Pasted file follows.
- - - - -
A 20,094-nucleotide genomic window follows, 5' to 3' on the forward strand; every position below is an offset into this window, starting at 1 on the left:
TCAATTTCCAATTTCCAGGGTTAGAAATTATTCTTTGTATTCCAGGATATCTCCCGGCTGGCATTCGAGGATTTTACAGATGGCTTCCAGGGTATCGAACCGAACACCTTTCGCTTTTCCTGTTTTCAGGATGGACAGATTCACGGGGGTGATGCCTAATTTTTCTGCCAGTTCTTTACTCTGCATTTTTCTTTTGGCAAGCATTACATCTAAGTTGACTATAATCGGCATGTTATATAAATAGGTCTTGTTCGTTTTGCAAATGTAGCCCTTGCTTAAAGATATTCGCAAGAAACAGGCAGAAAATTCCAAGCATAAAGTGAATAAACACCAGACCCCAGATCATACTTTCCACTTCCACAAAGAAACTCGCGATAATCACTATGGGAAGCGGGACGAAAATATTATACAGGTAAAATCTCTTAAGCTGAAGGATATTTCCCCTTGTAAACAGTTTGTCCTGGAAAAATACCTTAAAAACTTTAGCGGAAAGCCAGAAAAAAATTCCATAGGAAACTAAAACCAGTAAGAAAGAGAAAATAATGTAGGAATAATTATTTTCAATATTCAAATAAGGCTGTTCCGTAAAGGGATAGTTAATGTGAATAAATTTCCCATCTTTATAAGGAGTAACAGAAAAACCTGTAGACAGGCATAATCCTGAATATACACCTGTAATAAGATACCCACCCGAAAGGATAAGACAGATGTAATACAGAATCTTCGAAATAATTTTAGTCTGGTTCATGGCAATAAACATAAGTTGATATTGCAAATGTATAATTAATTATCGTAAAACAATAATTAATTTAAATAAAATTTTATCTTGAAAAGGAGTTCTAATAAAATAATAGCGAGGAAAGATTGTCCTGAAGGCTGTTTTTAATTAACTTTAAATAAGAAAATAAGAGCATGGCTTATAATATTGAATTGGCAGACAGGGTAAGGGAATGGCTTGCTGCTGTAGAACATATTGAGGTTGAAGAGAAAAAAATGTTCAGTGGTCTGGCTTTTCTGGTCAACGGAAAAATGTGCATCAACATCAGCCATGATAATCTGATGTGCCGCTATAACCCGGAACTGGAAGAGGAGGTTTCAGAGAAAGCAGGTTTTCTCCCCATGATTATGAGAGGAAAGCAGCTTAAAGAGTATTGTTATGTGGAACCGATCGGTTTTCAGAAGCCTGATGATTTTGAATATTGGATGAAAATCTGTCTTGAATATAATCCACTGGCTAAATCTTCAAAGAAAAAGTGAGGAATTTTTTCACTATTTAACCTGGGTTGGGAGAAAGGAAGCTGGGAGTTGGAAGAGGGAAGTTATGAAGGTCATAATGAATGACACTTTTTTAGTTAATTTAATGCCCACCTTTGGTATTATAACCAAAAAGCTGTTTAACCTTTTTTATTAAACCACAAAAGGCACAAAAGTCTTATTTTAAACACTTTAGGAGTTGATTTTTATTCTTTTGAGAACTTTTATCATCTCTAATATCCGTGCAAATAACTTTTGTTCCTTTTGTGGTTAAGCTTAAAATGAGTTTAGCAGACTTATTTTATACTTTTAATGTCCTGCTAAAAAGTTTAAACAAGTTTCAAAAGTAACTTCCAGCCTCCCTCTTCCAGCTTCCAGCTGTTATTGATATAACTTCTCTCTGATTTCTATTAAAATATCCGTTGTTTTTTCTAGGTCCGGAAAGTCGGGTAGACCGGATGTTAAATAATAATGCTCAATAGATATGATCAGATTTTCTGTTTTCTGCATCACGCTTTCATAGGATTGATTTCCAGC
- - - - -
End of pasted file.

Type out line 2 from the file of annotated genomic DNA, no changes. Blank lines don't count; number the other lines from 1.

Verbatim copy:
TCAATTTCCAATTTCCAGGGTTAGAAATTATTCTTTGTATTCCAGGATATCTCCCGGCTGGCATTCGAGGATTTTACAGATGGCTTCCAGGGTATCGAACCGAACACCTTTCGCTTTTCCTGTTTTCAGGATGGACAGATTCACGGGGGTGATGCCTAATTTTTCTGCCAGTTCTTTACTCTGCATTTTTCTTTTGGCAAGCATTACATCTAAGTTGACTATAATCGGCATGTTATATAAATAGGTCTTGTTCGTTTTGCAAATGTAGCCCTTGCTTAAAGATATTCGCAAGAAACAGGCAGAAAATTCCAAGCATAAAGTGAATAAACACCAGACCCCAGATCATACTTTCCACTTCCACAAAGAAACTCGCGATAATCACTATGGGAAGCGGGACGAAAATATTATACAGGTAAAATCTCTTAAGCTGAAGGATATTTCCCCTTGTAAACAGTTTGTCCTGGAAAAATACCTTAAAAACTTTAGCGGAAAGCCAGAAAAAAATTCCATAGGAAACTAAAACCAGTAAGAAAGAGAAAATAATGTAGGAATAATTATTTTCAATATTCAAATAAGGCTGTTCCGTAAAGGGATAGTTAATGTGAATAAATTTCCCATCTTTATAAGGAGTAACAGAAAAACCTGTAGACAGGCATAATCCTGAATATACACCTGTAATAAGATACCCACCCGAAAGGATAAGACAGATGTAATACAGAATCTTCGAAATAATTTTAGTCTGGTTCATGGCAATAAACATAAGTTGATATTGCAAATGTATAATTAATTATCGTAAAACAATAATTAATTTAAATAAAATTTTATCTTGAAAAGGAGTTCTAATAAAATAATAGCGAGGAAAGATTGTCCTGAAGGCTGTTTTTAATTAACTTTAAATAAGAAAATAAGAGCATGGCTTATAATATTGAATTGGCAGACAGGGTAAGGGAATGGCTTGCTGCTGTAGAACATATTGAGGTTGAAGAGAAAAAAATGTTCAGTGGTCTGGCTTTTCTGGTCAACGGAAAAATGTGCATCAACATCAGCCATGATAATCTGATGTGCCGCTATAACCCGGAACTGGAAGAGGAGGTTTCAGAGAAAGCAGGTTTTCTCCCCATGATTATGAGAGGAAAGCAGCTTAAAGAGTATTGTTATGTGGAACCGATCGGTTTTCAGAAGCCTGATGATTTTGAATATTGGATGAAAATCTGTCTTGAATATAATCCACTGGCTAAATCTTCAAAGAAAAAGTGAGGAATTTTTTCACTATTTAACCTGGGTTGGGAGAAAGGAAGCTGGGAGTTGGAAGAGGGAAGTTATGAAGGTCATAATGAATGACACTTTTTTAGTTAATTTAATGCCCACCTTTGGTATTATAACCAAAAAGCTGTTTAACCTTTTTTATTAAACCACAAAAGGCACAAAAGTCTTATTTTAAACACTTTAGGAGTTGATTTTTATTCTTTTGAGAACTTTTATCATCTCTAATATCCGTGCAAATAACTTTTGTTCCTTTTGTGGTTAAGCTTAAAATGAGTTTAGCAGACTTATTTTATACTTTTAATGTCCTGCTAAAAAGTTTAAACAAGTTTCAAAAGTAACTTCCAGCCTCCCTCTTCCAGCTTCCAGCTGTTATTGATATAACTTCTCTCTGATTTCTATTAAAATATCCGTTGTTTTTTCTAGGTCCGGAAAGTCGGGTAGACCGGATGTTAAATAATAATGCTCAATAGATATGATCAGATTTTCTGTTTTCTGCATCACGCTTTCATAGGATTGATTTCCAGC